Wednesday, July 7, 2021

Cour d'Appel de Paris Awards 25% of Infringer's Profit

The case is Carrera SARL et Texas de France SAS v. Muller et Cie, PIBD No. 1163, III, 1 (Cour d'Appel de Paris, May 11, 2021), full text of the decision available here.  I've blogged about earlier proceedings in, and commentary on, this case before (see here, here, and here).  To make a long story short, plaintiff Muller is the owner of European Patent 1,067,822 for a "Heating element manufacturing process for heating or cooking apparatus, such heating element and apparatus incorporating it."  Muller is a patent holding company that had licensed the patent on a royalty-free basis to six affiliated companies.  In its lawsuit against Carrera and Texas de France, Muller prevailed on liability and sought to recover an award of the defendants' profits rather than a reasonable royalty.  In 2019, the Cour de Cassation ruled that L. 615-7 of France's I.P. Code confers upon the injured party a choice among damages remedies, and that "the existence, for the patent holder, of an economic prejudice resulting from patent infringement is not contingent upon the patent holder itself engaging in the exploitation of the patent" (my translation).  As I wrote in one of my previous posts, it was "not entirely clear to me . . . from the text of the decision . . . whether this means that the patent holder is entitled to recover all of the profits realized by the infringer as a result of the infringement, or only [that] the court should take those profits into consideration in crafting an appropriate compensatory damages award (which, perhaps, could be for less than the entire profits realized as a result of the infringement)."  Anyway, on remand to the Cour d'Appel that court has now held that article 615-7 does not require the confiscation of the defendants' entire profit; and that on the facts presented, in which the patented process is not a "determinative element of consumer choice" (my translation), the benefits realized from the infringement should be estimated as being, at most, about (environ) 25%.  The plaintiff is entitled to this (approximately) 25% as compensation (amounting to €120,000 against one defendant, and €130,000 against the other).  So, if I am understanding this correctly, at the end of the day the court does award the plaintiff the entire profit attributable to the infringement, but not the entire profit on sales of infringing articles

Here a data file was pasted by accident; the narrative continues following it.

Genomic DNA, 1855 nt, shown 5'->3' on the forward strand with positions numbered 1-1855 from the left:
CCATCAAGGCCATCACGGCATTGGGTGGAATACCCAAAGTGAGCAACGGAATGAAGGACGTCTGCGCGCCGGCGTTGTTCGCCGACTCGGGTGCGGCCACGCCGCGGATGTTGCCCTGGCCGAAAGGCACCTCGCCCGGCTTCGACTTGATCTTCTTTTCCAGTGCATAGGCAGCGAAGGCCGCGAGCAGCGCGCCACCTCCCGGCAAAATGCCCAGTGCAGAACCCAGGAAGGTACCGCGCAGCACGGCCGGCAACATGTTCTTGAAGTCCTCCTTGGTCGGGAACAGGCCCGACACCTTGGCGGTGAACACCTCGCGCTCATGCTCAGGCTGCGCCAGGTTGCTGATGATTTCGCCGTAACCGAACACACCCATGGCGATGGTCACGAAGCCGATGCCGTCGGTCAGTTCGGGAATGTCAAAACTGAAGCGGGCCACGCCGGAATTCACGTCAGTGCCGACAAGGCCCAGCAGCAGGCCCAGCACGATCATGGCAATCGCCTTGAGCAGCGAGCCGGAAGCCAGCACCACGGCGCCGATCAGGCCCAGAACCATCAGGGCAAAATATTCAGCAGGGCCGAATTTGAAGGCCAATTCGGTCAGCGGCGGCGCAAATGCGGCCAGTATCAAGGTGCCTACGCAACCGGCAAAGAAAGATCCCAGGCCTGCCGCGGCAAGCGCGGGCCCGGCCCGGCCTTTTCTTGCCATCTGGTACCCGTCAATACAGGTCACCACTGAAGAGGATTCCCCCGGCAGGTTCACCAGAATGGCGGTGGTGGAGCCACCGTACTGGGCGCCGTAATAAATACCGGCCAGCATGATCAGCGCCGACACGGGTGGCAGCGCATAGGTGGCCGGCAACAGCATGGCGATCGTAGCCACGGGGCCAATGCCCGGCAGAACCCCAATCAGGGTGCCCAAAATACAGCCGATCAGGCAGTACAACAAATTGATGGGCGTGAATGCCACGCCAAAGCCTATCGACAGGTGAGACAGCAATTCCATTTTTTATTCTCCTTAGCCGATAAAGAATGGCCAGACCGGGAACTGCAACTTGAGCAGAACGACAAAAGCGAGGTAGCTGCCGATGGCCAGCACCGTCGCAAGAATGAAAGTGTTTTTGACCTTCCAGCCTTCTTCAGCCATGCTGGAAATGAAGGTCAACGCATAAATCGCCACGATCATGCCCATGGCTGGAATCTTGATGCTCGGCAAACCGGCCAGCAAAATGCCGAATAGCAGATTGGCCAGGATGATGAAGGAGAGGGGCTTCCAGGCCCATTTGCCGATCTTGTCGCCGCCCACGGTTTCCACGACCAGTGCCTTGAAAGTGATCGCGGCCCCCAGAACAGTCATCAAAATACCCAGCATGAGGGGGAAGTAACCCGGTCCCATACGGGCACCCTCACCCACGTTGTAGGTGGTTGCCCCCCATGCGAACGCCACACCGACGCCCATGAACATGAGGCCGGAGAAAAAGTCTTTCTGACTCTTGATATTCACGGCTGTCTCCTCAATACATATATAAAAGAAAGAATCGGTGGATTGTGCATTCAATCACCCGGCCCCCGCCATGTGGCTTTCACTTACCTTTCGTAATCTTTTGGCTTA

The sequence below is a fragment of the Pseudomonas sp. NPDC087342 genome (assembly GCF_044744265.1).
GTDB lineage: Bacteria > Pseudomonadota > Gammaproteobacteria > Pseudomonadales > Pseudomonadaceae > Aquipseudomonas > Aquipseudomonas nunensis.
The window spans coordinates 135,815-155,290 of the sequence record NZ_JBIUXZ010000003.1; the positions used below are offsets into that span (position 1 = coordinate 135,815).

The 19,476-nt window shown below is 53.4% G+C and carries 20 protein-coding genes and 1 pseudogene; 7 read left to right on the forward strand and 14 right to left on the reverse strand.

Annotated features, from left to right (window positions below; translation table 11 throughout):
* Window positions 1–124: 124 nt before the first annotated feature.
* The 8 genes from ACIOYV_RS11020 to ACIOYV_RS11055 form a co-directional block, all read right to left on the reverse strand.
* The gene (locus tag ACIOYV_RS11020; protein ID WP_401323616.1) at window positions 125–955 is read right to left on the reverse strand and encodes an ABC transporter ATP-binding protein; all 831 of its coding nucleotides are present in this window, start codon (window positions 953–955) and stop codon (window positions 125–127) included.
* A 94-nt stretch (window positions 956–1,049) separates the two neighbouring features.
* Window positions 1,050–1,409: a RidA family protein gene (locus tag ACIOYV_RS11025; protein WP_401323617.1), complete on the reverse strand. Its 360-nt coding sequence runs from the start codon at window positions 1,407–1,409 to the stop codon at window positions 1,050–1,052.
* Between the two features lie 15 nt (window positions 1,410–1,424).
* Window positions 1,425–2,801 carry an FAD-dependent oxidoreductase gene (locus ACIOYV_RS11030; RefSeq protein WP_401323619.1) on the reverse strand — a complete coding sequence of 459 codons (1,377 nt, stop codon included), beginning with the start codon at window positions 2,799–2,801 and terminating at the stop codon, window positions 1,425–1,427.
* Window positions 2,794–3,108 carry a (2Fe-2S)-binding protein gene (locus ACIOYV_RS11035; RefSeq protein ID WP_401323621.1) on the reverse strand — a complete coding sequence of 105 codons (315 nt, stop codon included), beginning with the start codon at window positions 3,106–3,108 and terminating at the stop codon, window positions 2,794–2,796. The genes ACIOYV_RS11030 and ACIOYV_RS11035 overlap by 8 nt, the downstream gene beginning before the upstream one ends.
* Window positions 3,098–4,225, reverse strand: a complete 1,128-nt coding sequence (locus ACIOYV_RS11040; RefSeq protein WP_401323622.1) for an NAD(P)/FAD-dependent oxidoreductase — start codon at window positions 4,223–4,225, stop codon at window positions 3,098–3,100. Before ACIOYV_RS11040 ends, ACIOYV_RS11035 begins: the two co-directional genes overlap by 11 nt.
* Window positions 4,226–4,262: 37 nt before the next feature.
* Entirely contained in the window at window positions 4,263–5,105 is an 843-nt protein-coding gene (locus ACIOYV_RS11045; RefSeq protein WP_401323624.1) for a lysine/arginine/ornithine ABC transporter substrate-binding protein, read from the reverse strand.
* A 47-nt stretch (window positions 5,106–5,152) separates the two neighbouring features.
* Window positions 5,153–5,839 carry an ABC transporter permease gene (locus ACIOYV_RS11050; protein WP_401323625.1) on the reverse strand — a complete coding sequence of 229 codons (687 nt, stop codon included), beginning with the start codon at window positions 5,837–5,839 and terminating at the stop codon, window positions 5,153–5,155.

The court also concludes that the defendants are not entitled to deduct their fixed costs from their turnover to determine their profit margin, since they would have incurred those costs anyway.  The issue of the deductibility of fixed costs is one that different courts throughout the world have considered on other occasions, see, e.g., here.

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